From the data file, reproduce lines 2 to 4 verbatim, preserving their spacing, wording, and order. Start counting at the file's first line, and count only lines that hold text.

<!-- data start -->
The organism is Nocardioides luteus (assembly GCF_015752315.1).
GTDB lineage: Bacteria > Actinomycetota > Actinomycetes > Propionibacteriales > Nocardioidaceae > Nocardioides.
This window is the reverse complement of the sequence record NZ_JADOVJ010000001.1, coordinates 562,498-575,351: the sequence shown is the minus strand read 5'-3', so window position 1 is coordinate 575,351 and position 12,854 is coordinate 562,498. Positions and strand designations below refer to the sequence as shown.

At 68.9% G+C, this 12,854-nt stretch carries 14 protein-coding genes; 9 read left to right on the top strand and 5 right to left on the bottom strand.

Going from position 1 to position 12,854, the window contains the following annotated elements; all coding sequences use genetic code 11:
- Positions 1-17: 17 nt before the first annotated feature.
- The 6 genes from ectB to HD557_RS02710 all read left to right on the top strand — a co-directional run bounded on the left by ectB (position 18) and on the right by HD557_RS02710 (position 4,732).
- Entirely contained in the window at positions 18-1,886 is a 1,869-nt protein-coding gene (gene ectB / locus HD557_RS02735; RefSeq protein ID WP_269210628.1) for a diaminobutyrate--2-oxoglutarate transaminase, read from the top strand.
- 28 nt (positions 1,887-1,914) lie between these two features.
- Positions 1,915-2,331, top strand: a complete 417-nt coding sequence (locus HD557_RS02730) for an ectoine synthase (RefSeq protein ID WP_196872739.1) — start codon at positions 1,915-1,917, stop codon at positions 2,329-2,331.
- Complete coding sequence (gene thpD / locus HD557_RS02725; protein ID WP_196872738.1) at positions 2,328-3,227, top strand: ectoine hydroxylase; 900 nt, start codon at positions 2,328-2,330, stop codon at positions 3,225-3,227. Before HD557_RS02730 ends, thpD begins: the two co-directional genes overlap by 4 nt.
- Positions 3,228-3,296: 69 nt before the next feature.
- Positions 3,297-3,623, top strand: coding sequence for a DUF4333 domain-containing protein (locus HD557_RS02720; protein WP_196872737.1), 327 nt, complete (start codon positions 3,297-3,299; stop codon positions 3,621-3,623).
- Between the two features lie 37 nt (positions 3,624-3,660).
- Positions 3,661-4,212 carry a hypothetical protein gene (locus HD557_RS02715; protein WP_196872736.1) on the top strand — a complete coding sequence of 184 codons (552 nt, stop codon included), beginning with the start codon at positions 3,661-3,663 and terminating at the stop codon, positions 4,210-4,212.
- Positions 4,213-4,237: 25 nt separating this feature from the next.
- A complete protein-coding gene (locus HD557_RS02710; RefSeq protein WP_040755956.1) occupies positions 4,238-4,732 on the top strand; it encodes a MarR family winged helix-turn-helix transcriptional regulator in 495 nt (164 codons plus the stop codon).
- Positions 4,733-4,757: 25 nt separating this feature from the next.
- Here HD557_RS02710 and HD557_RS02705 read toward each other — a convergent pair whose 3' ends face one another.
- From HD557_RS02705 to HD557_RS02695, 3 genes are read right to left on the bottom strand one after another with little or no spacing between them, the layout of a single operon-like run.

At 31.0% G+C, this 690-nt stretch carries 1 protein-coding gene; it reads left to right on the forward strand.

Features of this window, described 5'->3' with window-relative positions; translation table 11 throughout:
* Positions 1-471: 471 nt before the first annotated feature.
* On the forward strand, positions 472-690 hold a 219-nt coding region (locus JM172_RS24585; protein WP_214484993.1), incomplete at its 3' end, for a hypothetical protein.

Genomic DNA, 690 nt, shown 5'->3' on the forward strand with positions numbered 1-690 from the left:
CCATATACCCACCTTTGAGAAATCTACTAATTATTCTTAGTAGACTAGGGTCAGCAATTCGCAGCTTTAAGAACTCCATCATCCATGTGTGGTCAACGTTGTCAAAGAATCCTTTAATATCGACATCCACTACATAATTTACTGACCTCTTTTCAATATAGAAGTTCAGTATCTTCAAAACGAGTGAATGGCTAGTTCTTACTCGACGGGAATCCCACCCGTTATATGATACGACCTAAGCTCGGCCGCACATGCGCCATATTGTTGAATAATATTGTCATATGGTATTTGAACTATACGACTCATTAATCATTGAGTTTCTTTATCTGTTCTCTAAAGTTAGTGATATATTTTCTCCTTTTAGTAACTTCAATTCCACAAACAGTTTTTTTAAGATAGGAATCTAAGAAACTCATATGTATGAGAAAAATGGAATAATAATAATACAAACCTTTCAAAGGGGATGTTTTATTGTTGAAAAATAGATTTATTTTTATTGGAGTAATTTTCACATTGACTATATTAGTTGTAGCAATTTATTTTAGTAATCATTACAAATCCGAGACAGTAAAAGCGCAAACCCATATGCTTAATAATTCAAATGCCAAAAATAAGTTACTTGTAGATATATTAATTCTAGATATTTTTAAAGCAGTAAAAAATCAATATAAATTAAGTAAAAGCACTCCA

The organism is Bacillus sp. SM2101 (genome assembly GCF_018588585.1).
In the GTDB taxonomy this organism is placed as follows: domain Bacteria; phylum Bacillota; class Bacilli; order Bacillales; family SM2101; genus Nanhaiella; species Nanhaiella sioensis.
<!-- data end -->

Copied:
GTDB lineage: Bacteria > Actinomycetota > Actinomycetes > Propionibacteriales > Nocardioidaceae > Nocardioides.
This window is the reverse complement of the sequence record NZ_JADOVJ010000001.1, coordinates 562,498-575,351: the sequence shown is the minus strand read 5'-3', so window position 1 is coordinate 575,351 and position 12,854 is coordinate 562,498. Positions and strand designations below refer to the sequence as shown.

At 68.9% G+C, this 12,854-nt stretch carries 14 protein-coding genes; 9 read left to right on the top strand and 5 right to left on the bottom strand.